Flu vaccinations are recommended for everyone 6 months or older. Since the swine flu epidemic in 2009, vaccination rates have increased in the U.S., but more than half of Americans haven’t gotten this year’s vaccine.

Nearly 130 million doses of flu vaccine were distributed this year, and at least 112 million have been used. Vaccine is still available, but supplies may have run low in some locations, officials said.

To find a shot, “you may have to call a couple places,” said Dr. Patricia Quinlisk, who tracks the flu in Iowa.

In midtown Manhattan, Hyrmete Sciuto got a flu shot Friday at a drugstore. She skipped it in recent years, but news reports about the flu this week worried her.

During her commute from Edgewater, N.J., by ferry and bus, “I have people coughing in my face,” she said. “I didn’t want to risk it this year.”

The vaccine is no guarantee, though, that you won’t get sick. On Friday, CDC officials said a recent study of more than 1,100 people has concluded the current flu vaccine is 62 percent effective. That means the average vaccinated person is 62 percent less likely to get a case of flu that sends them to the doctor, compared to people who don’t get the vaccine. That’s in line with other years.

The vaccine is reformulated annually, and this year’s is a good match to the viruses going around.

The flu’s early arrival coincided with spikes in flu-like illnesses caused by other bugs, including a new norovirus that causes vomiting and diarrhea, or what is commonly known as “stomach flu.” Those illnesses likely are part of the heavy traffic in hospital and clinic waiting rooms, CDC officials said.

Europeans also are suffering an early flu season, though a milder strain predominates there. China, Japan, the West Bank, the Gaza Strip, Algeria and the Republic of Congo have also reported increasing flu.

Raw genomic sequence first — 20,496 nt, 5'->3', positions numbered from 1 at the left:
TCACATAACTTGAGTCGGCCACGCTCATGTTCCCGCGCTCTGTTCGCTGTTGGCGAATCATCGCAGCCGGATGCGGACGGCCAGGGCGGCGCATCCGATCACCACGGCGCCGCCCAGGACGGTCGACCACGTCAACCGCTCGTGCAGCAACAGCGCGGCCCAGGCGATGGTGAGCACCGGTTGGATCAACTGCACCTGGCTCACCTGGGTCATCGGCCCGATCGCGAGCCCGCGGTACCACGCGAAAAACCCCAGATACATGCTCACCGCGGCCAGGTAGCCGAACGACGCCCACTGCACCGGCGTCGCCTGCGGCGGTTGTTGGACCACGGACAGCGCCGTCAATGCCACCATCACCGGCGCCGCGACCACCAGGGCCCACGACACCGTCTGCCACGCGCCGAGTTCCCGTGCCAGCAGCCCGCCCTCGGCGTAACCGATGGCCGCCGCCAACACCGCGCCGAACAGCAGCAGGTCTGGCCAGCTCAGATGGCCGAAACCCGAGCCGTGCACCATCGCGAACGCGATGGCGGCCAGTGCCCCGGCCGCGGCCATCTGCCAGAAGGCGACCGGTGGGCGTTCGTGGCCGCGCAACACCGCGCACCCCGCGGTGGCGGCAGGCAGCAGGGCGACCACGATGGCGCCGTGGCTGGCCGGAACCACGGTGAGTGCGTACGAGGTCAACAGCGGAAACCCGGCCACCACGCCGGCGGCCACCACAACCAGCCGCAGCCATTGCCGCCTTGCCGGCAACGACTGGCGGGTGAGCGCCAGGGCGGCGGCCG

Flu usually peaks in midwinter. Symptoms can include fever, cough, runny nose, head and body aches and fatigue. Some people also suffer vomiting and diarrhea, and some develop pneumonia or other severe complications.

Most people with flu have a mild illness. But people with severe symptoms should see a doctor. They may be given antiviral drugs or other medications to ease symptoms.

Some shortages have been reported for children’s liquid Tamiflu, a prescription medicine used to treat flu. But health officials say adult Tamiflu pills are available, and pharmacists can convert those to doses for children.

Read more: http://www.nydailynews.com/life-style/health/flu-spreads-u-s-eases-areas-article-1.1238794#ixzz2HpFePDs7

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Dear Pakistan Think Tank Patrons

You make our World a better Place,

In today’s rocky times,

“Dear,” means, “We care about you,”

We care that the Good Lord God Almighty made you, the Best of His Creation, because without you, we would not have a shining light, to guide us through the travails of life,

and when it seems that life’s challenges are getting you down, we give you our symbol of hope to borrow

for a bright and cheerful tomorrow

Malala Yousufzai- Our Candle in the Wind

Happy Holidays!


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BE WARNED : Copycat Thieves Plagiarize Pakistan Think Tank on Net (Twitter)

A Disclaimer


Pakistan is a nation of mostly honest people, but there is a small fringe which lies, cheat, steals, bribes, and plagiarizes. Several copycat websites are floating around on the net.
We have no association with them and are not responsible for their opinions.
We have been around since the inception of internet based websites.  
These thieves did not have the intellectual honesty or courtesy to ask our permission to use our name. 
But as Charles Caleb Colton said: Imitation is the sincerest form of flattery.
Website Editor:
UQAAB, The Pakistan Think Tank Organization

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The Sterling Record of Pakistan Supreme Court in a Nation Racked by Feudal Corruption